Road user cost and benefits, construction cost, maintenance
cost, disbenefits may occur such as property take.

This evaluation guide the decision makers in determining


whether the highway should be built or not.
Environmental evaluation
The road construction might offset the environmental
equilibrium and reaches significance adverse effect on
environment which lead to a reduction in quality of life.
Requirement of the environmental evaluation:
Detailed description of the alternatives
The probable env. impact (positive or negative)
Analysis of short term and long term impact
Any secondary effect might raise such as social impact
Unavoidable env. impact that might generate
Find the best alternative
Is the detailed layout of the chosen route include:
The vertical alignment
The horizontal alignment
Positions of structures and drainage channels

Detailed design of horizontal and vertical curves is


then carried out to find cut and fill for vertical
curves, and deflection angles for horizontal curves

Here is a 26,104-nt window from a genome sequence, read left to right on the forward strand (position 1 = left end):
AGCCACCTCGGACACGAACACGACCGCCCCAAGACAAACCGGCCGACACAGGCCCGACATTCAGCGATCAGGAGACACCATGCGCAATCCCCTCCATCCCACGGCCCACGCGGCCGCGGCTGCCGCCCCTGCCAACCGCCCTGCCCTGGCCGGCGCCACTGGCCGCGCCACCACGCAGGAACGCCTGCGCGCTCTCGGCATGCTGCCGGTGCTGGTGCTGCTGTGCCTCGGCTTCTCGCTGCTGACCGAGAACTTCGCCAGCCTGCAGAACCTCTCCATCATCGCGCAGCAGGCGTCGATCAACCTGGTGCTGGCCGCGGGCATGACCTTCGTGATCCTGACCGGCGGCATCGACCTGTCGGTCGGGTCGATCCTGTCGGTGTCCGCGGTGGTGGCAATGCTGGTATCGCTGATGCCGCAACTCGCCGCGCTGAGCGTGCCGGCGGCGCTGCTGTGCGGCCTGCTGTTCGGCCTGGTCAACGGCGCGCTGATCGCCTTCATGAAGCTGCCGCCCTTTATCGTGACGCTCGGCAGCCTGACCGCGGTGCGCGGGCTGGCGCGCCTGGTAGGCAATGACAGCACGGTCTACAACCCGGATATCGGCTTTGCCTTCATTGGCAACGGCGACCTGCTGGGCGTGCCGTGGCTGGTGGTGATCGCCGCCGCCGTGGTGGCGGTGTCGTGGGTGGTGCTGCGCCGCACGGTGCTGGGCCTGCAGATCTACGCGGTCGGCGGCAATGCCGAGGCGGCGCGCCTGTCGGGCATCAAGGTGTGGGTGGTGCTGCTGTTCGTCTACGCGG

Primary purpose is different:
Provide Access to recreational sites (lakes and campsites).
Provide special scenic views.

Additional factors should be consider when design


highways for these areas:
Design speed are low (discourage fast drivers)
Only straight alignment when the view is spectacular
Minimum disruption is caused to the area

Avoid areas of natural beauty (with large roads &


interchanges).
Urban areas present complex conditions for highway
location process.
Factors that highly effect the highway location in Urban
areas include:
1) Connection to local roads

2) Right-of-way acquisition

3) Coordination of the highway with other


transport systems

4) Adequate provision for pedestrians and cyclist


Junction location & capacity
When construct freeway in urban areas, it should be
connected with local roads through ramps
Consider the existing traffic pattern in the area
The freeway location should enhance the flow of traffic
Traffic assignment can be used to determine the effect on
flow on existing street.
The location should provide adequate SD on ramps
Ramps should not confuse the traffic on the freeway
The high cost largely depend on the land use of the
proposed highway location.
Cost much higher in commercial areas
People unwilling to give up their property
Elevated structure to avoid property take (noise and
aesthetic + expensive)
acquisition & rehousing (social
Housing impact)

high cost of acquisition


Industry closure of industries
The need of balance transport system (fully integrated
system) between highways and public transport.
This integration should be taken into consideration during